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NCJ Number: 229886 Find in a Library
Title: In Brief: Indian Country Research
Journal: NIJ Journal  Issue:265  Dated:April 2010  Pages:16-17
Series: NIJ Journal
Author(s): Sarah B. Berson
Editor(s): Philip Bulman
Date Published: April 2010
Page Count: 2
Sponsoring Agency: National Institute of Justice (NIJ)
Washington, DC 20531
Grant Number: 2002-MU-MU-0015; 2001-IJ-CX-0031
Document: HTML|PDF
Type: Program/Project Evaluation
Format: Article
Language: English
Country: United States of America
Annotation: This article reports on the NIJ-sponsored (National Institute of Justice) evaluation of the Comprehensive Indian Resources for Community and Law Enforcement Project (CIRCLE), which aims to improve criminal justice systems of three Indian tribes by reducing crime and improving safety.
Abstract: The tribes - the Northern Cheyenne Tribe, the Oglala Sioux Tribe, and the Pueblo of Zuni - focused their CIRCLE funds on different objectives, depending on their particular needs. The Pueblo of Zuni emphasized building a management information system; expanding community policing; developing a model to decrease youth and family violence; and strengthening law enforcement, corrections, and domestic violence service agencies. The Northern Cheyenne Tribe focused on creating a better tribal court system, building a juvenile detention and rehabilitation center, expanding victim services, and expanding the police force. The Oglala Sioux Tribe addressed expanding youth services and the police force, as well as improving the tribal court system and victim services. Given the tribes’ diverse approaches in meeting the broad goals of reducing crime and improving safety, the evaluation examined the achievements of each tribe individually and in detail; however, the evaluation did draw general lessons from the specific findings. The evaluation found that addressing sustainability at the beginning of a project helped tribes plan their changes according to projected long-term effects. In addition, the tribes wanted the freedom to shape tribal institutions and design changes tailored to the particular needs of their communities. The evaluation also recognized the need for tribes to develop criminal justice processes (not merely outcomes) that are culturally fitting. The evaluation concluded that although crime reduction could not be definitively attributed to CIRCLE efforts, the changes documented could likely reduce crime. The achievements of local data-gathering and an understanding of conditions specific to a locale helped to identify opportunities for action to reduce crime.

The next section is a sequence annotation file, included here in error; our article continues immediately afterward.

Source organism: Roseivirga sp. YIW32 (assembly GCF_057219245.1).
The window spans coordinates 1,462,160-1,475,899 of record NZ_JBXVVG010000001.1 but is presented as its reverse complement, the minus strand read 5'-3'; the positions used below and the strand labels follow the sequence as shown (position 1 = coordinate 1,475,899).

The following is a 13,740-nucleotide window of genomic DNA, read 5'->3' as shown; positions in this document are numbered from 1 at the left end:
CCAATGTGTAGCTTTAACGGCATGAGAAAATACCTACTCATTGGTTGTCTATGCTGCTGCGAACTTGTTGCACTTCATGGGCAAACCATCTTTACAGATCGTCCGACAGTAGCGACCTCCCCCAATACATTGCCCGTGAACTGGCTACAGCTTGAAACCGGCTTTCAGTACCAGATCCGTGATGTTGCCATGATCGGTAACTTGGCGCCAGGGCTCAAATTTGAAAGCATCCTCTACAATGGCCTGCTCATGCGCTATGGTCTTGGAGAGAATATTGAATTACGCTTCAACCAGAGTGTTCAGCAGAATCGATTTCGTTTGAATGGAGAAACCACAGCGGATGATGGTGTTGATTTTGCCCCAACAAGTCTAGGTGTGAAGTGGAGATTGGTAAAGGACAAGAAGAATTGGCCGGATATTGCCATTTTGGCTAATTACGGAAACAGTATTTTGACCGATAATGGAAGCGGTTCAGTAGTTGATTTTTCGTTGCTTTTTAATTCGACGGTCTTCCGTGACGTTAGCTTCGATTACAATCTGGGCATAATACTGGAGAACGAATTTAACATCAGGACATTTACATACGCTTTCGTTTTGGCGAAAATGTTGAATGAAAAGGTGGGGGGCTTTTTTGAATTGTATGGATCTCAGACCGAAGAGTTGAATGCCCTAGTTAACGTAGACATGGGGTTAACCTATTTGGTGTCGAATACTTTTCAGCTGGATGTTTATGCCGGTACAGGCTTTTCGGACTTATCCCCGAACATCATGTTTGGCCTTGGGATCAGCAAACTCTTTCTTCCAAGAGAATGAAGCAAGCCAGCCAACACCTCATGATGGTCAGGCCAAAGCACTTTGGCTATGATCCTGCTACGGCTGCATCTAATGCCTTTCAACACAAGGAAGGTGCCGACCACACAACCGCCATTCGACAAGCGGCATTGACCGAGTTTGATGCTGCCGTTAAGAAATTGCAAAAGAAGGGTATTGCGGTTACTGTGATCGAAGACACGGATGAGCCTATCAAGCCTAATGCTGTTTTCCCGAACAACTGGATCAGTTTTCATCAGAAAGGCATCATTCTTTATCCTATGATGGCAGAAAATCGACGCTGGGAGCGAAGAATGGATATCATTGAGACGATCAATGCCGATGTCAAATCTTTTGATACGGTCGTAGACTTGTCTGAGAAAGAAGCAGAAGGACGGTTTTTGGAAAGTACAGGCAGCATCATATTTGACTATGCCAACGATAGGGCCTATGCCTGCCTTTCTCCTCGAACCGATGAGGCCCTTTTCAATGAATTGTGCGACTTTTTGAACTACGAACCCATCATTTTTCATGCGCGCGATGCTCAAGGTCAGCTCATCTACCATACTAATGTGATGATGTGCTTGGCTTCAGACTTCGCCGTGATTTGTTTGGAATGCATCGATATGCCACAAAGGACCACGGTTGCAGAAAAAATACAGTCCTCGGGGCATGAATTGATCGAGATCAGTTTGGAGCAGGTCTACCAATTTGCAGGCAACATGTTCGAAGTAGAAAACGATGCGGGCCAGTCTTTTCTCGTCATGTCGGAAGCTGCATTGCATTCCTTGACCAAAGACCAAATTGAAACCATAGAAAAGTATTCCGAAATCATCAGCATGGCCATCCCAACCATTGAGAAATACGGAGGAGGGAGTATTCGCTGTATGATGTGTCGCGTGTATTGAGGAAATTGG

Main Term(s): Grants or contracts
Index Term(s): American Indians; Indian affairs; Indian justice; NIJ grant-related documents; Tribal court system; Tribal Courts; Tribal police
Note: For other articles in this issue, see NCJ-229883-85 and NCJ-229887-89; for an overview of all articles, see NCJ-229882.
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